Eiger Ultra Trail – E51

A race recap

I can feel my heart beating down to my throat. Always one foot before the other, I remember my months of training. I use my poles to save energy and keep fighting my way up the mountain. Slowly. Very slowly, but I know that when I reach the Faulhorn, the hardest part is done.


I'm in the middle of the race, two kilometers from the Faulhorn. It's nearly half time, distance wise. Then it's almost all downhill. Up to this moment I still haven't really realized what is happening here and that I crossed the starting line of the biggest race of my life just four and a half hours ago.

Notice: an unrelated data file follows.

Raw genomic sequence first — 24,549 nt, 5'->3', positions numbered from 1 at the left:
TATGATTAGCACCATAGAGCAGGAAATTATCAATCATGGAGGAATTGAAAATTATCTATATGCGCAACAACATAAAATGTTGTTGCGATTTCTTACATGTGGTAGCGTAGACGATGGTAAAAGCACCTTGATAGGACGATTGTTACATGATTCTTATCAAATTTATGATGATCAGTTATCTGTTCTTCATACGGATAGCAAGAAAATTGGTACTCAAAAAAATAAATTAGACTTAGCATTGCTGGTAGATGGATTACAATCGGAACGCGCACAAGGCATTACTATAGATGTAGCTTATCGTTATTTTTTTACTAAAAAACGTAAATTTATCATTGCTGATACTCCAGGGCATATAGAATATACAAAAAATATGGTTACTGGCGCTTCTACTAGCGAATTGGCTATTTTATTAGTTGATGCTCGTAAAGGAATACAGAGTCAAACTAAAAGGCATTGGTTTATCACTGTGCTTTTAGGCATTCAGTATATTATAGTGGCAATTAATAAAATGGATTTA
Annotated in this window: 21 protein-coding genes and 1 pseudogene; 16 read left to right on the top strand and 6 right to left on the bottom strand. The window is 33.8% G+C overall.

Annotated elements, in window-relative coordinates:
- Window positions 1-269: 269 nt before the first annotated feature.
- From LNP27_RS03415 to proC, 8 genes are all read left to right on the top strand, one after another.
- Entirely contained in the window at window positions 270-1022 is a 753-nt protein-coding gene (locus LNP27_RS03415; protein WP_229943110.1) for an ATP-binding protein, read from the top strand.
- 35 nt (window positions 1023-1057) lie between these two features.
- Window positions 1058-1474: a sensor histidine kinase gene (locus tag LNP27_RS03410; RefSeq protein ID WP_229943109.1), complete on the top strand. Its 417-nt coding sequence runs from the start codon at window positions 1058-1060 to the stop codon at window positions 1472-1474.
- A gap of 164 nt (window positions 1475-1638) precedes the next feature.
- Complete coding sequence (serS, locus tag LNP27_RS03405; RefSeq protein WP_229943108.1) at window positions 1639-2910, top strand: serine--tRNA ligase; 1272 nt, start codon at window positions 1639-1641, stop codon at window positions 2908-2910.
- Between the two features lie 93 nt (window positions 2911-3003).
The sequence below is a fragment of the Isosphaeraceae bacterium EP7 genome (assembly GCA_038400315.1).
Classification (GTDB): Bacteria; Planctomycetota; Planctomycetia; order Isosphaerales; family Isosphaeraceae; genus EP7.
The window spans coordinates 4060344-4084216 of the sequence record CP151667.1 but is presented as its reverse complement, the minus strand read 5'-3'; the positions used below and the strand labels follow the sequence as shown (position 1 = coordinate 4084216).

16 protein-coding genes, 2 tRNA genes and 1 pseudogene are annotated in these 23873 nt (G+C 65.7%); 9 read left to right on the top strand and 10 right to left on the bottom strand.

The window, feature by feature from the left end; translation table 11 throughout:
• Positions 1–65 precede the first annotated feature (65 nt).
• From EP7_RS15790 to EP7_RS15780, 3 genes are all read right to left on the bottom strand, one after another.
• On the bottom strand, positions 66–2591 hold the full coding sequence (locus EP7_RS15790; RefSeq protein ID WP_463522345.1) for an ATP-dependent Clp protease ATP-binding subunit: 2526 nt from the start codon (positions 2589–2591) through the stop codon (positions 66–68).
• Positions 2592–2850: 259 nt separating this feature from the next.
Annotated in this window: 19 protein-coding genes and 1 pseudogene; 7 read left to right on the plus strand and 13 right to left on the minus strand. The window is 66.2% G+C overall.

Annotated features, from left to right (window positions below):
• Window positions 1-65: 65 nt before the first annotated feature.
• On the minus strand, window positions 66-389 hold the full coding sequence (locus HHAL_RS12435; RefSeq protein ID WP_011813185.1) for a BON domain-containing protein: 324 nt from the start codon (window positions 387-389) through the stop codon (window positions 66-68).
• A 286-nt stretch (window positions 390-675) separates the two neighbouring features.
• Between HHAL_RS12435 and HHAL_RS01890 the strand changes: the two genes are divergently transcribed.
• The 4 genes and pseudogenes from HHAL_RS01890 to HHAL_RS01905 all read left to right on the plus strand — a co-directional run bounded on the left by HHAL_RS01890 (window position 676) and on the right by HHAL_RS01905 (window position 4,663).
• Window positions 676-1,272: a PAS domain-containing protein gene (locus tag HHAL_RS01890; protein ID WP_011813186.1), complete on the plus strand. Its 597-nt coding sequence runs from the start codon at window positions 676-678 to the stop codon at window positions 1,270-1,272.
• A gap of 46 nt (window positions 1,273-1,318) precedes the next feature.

Up, up, up – and down

Official race photo by AlphaPhoto
Official race photo by AlphaPhoto

Running, and especially long distance running is a constant up and down. 

Not only as far as the trail itself is concerned, but also mentally. The Eiger Ultra E51 first goes uphill. And indeed the trail is steep and hard and wonderful.

At the start I took it easy and together with Felix I started very calmly and purposefully. Around us, some runners started much faster, but we swore from the beginning not to go too fast - and just as we thought, we could show our strengths in the first uphill passage.


Years of hiking with many meters of altitude have given us an invaluable advantage over many other runners. We can both hike long distances quickly uphill. After we had completed the first kilometres together, I soon noticed that I had to run this race alone. At the Grosse Scheidegg, after about 8 km, we separated, so that each of us could run the race as it felt right that day.